Wednesday, January 16, 2008

Columbians cut through the...well, you know

Columbia Daily Tribune’s Class Notes has a note about Columbia School District’s bank account. The story goes that last year, the district dipped into its reserve funds to the tune of $10.4 million, oddly enough the very same amount they now quote as a deficit and are asking taxpayers to replace. Janese Heavin says,

“It's almost like Columbia Public Schools bounced a $10.35 million check and now they need taxpayers to put money back into the account.

As most of you know, the district spent close to $10.4 million from reserves to add positions and increase salaries. Actually, the board spent $10,353,395 -- the exact amount the district is now calling a ‘deficit’.”

Judging by the comments in the article, Columbians are no longer buying the “increased spending equals student improvement” bit. And there is a slue of other lines they are refusing to swallow:

They understand that CPS spending is not nearly as responsible as it could be, and that increases from every angle aren’t making a dent in poor test scores. They see it as a trend of irresponsibility, and can quickly find facts that indicate the superintendent is making twice as much as teacher averages.

The tax increase would pay salaries for 70 new positions added to the district recently. There was a great deal of debate about the efficacy of those positions. They know the district projects $26 million in reserves, and they know they already pay an arm in taxes and want to know what they stand to win if they throw in a leg as well. There were plenty of questions about why they didn’t disclose some very important information about expenditures until it was too late, and questions about why the School Board was negligent with their oversight.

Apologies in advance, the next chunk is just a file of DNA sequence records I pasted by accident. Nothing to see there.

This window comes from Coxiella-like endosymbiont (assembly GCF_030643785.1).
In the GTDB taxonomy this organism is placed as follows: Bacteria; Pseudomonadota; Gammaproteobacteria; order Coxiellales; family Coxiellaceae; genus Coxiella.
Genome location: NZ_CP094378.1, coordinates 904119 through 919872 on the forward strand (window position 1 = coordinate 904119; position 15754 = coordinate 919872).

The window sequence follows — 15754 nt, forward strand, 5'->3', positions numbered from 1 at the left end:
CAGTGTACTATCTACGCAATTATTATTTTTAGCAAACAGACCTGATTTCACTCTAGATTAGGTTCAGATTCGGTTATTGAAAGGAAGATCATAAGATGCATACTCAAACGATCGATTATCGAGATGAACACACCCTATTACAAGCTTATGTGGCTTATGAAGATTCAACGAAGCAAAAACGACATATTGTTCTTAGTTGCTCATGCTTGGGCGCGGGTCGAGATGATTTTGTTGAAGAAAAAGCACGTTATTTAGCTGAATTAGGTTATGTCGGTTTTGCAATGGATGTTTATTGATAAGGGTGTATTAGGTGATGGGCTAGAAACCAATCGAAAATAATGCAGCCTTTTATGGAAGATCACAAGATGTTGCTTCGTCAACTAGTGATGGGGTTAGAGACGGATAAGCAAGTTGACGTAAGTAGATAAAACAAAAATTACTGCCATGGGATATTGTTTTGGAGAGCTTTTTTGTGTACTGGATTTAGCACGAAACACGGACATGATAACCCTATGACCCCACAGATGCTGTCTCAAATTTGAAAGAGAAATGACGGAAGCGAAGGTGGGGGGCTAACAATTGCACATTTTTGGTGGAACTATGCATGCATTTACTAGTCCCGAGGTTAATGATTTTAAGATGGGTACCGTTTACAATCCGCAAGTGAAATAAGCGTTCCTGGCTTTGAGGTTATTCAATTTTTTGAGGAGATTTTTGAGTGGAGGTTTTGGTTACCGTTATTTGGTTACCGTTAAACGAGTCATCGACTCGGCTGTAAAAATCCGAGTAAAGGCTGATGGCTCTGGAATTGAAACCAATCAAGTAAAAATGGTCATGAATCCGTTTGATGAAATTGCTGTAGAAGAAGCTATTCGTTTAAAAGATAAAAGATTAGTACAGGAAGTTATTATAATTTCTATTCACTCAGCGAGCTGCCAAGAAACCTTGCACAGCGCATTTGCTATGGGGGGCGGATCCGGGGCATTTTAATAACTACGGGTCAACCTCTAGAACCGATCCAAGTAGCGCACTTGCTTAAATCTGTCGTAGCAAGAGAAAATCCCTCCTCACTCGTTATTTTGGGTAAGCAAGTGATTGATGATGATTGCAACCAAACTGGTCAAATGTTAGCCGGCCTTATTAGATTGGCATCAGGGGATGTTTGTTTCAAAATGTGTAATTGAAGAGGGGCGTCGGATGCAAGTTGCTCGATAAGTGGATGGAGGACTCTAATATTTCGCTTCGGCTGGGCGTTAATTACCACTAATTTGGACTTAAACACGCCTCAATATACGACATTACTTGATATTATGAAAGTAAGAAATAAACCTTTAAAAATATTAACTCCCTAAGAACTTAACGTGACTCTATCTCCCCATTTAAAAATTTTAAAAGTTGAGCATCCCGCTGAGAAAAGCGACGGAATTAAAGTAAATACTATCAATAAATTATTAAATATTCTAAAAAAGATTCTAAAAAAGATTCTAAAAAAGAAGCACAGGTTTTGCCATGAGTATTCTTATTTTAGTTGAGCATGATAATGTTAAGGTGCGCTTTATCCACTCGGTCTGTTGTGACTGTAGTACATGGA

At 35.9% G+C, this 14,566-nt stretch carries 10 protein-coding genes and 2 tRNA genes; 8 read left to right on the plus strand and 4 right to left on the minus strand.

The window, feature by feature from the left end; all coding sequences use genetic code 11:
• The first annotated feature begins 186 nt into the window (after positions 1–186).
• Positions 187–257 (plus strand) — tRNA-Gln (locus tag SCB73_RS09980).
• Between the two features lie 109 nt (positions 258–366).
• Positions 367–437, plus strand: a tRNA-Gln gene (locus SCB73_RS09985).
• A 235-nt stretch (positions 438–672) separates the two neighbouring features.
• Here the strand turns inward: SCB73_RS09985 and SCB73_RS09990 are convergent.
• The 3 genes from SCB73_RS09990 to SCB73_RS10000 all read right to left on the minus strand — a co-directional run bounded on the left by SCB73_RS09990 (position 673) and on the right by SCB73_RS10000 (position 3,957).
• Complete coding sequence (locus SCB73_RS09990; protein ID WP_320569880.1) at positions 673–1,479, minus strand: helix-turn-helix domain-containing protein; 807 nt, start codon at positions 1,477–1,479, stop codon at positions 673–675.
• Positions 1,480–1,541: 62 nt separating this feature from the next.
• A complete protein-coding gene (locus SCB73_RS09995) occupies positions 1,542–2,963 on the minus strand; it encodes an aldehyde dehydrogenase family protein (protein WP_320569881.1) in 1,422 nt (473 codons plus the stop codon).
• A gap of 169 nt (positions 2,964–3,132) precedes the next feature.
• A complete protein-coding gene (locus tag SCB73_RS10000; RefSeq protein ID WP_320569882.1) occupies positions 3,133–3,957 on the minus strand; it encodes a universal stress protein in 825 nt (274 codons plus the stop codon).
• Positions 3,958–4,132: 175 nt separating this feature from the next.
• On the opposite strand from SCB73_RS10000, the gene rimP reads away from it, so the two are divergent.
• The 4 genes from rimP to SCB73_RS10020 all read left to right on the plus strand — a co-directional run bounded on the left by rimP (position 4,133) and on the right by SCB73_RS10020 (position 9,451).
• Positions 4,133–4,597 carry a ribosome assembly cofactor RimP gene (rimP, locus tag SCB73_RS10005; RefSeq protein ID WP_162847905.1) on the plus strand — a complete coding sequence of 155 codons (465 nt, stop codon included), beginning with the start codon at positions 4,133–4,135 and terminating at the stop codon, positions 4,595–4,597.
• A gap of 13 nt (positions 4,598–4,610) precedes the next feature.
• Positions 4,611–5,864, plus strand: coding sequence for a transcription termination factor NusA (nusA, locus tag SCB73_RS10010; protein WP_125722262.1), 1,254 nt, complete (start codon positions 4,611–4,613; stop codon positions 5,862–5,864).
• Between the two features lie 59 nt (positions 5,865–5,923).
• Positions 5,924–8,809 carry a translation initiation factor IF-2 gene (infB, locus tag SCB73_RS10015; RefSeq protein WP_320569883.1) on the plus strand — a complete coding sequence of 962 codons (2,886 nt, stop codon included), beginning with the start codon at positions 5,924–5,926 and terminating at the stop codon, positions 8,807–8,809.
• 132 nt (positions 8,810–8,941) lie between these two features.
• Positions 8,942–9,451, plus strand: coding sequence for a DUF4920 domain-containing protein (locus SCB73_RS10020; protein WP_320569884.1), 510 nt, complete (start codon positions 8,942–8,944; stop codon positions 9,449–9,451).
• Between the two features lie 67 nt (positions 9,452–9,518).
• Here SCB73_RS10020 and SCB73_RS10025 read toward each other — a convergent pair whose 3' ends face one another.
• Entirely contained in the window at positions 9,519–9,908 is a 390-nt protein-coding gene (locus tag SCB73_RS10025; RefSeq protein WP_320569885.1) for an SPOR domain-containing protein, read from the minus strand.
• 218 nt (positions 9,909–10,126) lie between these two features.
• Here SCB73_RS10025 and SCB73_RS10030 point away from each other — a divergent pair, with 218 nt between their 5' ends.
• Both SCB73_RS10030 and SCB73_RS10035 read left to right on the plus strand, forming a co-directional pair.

Comments asked to see the administrative cutbacks that had been made. They demonstrated a balance of thought about the tax burden to families in a down-shifting economy, and that a 10.4% increase in taxes per assessed dollar value is sure to be noticed when people go to pay for groceries. They noticed when CPS bought a $500K parcel of land for future use while in the middle of hefty expenditures for lavish new buildings.

They are aware that the more they spend, the more CPS gets, and that to raise a tax rate is to raise the share that the district receives. Even more telling is that some commenters were well aware that the school administration could scare them by threatening cuts to important classes and programs.

These comments speak for themselves. There is a groundswell of mistrust for the current administration that voters will get a chance to do something about. They can vote not to pass this bond, but it won’t make up for this period of fiscal mismanagement. I applaud these citizens for, at least online, demanding drastic changes on their terms; hopefully this will carry over into actions by angry taxpayers and parents who expect more from their decision-makers. I was delighted by their passion and knowledge about what their district is doing—but with such a strong, informed voice, it is even more disappointing that these follies continue to happen.

No comments: